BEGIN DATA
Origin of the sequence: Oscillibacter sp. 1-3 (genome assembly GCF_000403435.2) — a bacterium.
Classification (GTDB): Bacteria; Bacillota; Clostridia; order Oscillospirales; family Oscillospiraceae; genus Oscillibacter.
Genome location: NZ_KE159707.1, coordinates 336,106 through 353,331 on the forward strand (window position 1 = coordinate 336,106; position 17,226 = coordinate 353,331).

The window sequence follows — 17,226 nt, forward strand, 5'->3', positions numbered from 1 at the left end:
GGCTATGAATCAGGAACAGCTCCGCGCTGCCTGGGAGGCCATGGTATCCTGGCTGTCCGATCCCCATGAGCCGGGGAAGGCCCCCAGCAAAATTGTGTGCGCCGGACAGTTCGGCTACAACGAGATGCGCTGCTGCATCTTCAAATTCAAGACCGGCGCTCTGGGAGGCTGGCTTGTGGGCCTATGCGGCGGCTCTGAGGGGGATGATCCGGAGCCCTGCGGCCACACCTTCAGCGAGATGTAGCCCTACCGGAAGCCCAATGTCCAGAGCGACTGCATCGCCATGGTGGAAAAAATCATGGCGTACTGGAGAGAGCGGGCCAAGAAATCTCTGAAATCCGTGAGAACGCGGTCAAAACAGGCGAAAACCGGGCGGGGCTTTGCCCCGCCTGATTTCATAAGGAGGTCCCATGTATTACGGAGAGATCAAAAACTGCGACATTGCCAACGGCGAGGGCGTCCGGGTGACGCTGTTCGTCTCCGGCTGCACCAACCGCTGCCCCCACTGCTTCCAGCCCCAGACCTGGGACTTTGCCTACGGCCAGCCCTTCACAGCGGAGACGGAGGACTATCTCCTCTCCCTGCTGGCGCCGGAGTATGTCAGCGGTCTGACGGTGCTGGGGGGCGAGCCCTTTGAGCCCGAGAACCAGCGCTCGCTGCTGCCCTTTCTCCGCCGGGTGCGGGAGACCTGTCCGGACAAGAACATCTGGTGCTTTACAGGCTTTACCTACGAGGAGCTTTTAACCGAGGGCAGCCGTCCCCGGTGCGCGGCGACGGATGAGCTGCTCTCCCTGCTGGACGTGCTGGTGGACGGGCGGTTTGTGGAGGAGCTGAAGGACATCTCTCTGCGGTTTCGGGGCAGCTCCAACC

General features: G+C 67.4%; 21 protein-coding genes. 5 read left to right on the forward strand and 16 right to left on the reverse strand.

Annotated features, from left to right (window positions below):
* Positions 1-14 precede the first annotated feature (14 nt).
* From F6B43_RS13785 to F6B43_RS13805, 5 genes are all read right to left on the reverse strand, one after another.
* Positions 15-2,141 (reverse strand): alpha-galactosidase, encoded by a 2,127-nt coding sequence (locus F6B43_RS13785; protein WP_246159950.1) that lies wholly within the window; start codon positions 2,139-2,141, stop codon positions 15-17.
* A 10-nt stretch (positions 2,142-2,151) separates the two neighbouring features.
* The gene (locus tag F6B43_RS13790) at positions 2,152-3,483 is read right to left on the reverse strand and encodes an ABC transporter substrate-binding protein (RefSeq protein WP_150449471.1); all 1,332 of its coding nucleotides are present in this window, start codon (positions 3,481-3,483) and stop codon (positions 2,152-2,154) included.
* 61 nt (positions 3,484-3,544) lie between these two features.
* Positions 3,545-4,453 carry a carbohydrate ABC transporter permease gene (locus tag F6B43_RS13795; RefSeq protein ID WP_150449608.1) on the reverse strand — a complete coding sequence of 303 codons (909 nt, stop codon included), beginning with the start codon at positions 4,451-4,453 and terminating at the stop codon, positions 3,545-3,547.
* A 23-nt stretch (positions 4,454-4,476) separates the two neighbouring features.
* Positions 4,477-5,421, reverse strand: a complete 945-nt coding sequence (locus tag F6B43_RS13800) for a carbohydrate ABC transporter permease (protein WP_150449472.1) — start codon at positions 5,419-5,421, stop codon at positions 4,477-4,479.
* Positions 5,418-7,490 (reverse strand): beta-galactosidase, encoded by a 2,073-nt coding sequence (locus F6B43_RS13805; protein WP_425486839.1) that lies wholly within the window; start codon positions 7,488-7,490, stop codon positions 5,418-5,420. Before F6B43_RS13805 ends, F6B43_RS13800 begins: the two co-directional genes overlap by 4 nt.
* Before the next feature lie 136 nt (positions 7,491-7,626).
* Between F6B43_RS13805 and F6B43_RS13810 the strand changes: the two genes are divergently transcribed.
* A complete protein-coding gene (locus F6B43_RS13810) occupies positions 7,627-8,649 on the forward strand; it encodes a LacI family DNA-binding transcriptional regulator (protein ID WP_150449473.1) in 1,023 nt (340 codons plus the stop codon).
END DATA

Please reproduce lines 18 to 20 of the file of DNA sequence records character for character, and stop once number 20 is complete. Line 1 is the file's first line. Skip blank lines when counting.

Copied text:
* Before the next feature lie 136 nt (positions 7,491-7,626).
* Between F6B43_RS13805 and F6B43_RS13810 the strand changes: the two genes are divergently transcribed.
* A complete protein-coding gene (locus F6B43_RS13810) occupies positions 7,627-8,649 on the forward strand; it encodes a LacI family DNA-binding transcriptional regulator (protein ID WP_150449473.1) in 1,023 nt (340 codons plus the stop codon).